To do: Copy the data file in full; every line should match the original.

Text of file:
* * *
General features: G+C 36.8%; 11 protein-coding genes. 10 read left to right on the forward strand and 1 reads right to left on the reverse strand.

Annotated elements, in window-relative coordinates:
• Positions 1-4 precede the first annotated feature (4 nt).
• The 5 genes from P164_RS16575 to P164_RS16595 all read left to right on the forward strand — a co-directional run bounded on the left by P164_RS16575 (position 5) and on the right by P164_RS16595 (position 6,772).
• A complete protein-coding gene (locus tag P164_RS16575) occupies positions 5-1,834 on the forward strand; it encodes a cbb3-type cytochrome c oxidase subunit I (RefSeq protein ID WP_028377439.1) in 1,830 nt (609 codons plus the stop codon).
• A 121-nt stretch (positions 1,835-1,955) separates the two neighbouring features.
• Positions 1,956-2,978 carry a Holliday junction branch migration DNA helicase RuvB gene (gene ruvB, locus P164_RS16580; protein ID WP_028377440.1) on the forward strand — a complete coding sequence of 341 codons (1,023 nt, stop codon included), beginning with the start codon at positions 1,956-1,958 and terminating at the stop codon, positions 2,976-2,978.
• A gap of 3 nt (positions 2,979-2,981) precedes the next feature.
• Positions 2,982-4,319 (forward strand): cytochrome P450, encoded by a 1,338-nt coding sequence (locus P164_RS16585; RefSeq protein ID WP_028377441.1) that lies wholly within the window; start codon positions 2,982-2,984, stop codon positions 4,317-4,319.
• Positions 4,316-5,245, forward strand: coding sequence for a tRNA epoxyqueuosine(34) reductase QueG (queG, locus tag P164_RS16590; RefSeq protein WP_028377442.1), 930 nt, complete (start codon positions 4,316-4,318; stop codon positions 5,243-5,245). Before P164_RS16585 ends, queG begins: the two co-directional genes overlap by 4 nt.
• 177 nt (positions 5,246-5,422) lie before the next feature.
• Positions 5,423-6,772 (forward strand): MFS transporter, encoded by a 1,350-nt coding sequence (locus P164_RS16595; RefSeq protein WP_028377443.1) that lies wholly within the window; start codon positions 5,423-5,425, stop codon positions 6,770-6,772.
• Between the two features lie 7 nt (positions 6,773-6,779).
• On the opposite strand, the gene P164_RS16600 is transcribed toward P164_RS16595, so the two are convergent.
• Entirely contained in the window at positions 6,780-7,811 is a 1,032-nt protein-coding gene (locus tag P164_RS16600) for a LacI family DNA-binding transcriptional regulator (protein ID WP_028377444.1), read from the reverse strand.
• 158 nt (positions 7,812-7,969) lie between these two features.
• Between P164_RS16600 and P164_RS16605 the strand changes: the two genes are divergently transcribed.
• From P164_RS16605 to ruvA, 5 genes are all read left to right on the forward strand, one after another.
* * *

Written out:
General features: G+C 36.8%; 11 protein-coding genes. 10 read left to right on the forward strand and 1 reads right to left on the reverse strand.

Annotated elements, in window-relative coordinates:
• Positions 1-4 precede the first annotated feature (4 nt).
• The 5 genes from P164_RS16575 to P164_RS16595 all read left to right on the forward strand — a co-directional run bounded on the left by P164_RS16575 (position 5) and on the right by P164_RS16595 (position 6,772).
• A complete protein-coding gene (locus tag P164_RS16575) occupies positions 5-1,834 on the forward strand; it encodes a cbb3-type cytochrome c oxidase subunit I (RefSeq protein ID WP_028377439.1) in 1,830 nt (609 codons plus the stop codon).
• A 121-nt stretch (positions 1,835-1,955) separates the two neighbouring features.
• Positions 1,956-2,978 carry a Holliday junction branch migration DNA helicase RuvB gene (gene ruvB, locus P164_RS16580; protein ID WP_028377440.1) on the forward strand — a complete coding sequence of 341 codons (1,023 nt, stop codon included), beginning with the start codon at positions 1,956-1,958 and terminating at the stop codon, positions 2,976-2,978.
• A gap of 3 nt (positions 2,979-2,981) precedes the next feature.
• Positions 2,982-4,319 (forward strand): cytochrome P450, encoded by a 1,338-nt coding sequence (locus P164_RS16585; RefSeq protein ID WP_028377441.1) that lies wholly within the window; start codon positions 2,982-2,984, stop codon positions 4,317-4,319.
• Positions 4,316-5,245, forward strand: coding sequence for a tRNA epoxyqueuosine(34) reductase QueG (queG, locus tag P164_RS16590; RefSeq protein WP_028377442.1), 930 nt, complete (start codon positions 4,316-4,318; stop codon positions 5,243-5,245). Before P164_RS16585 ends, queG begins: the two co-directional genes overlap by 4 nt.
• 177 nt (positions 5,246-5,422) lie before the next feature.
• Positions 5,423-6,772 (forward strand): MFS transporter, encoded by a 1,350-nt coding sequence (locus P164_RS16595; RefSeq protein WP_028377443.1) that lies wholly within the window; start codon positions 5,423-5,425, stop codon positions 6,770-6,772.
• Between the two features lie 7 nt (positions 6,773-6,779).
• On the opposite strand, the gene P164_RS16600 is transcribed toward P164_RS16595, so the two are convergent.
• Entirely contained in the window at positions 6,780-7,811 is a 1,032-nt protein-coding gene (locus tag P164_RS16600) for a LacI family DNA-binding transcriptional regulator (protein ID WP_028377444.1), read from the reverse strand.
• 158 nt (positions 7,812-7,969) lie between these two features.
• Between P164_RS16600 and P164_RS16605 the strand changes: the two genes are divergently transcribed.
• From P164_RS16605 to ruvA, 5 genes are all read left to right on the forward strand, one after another.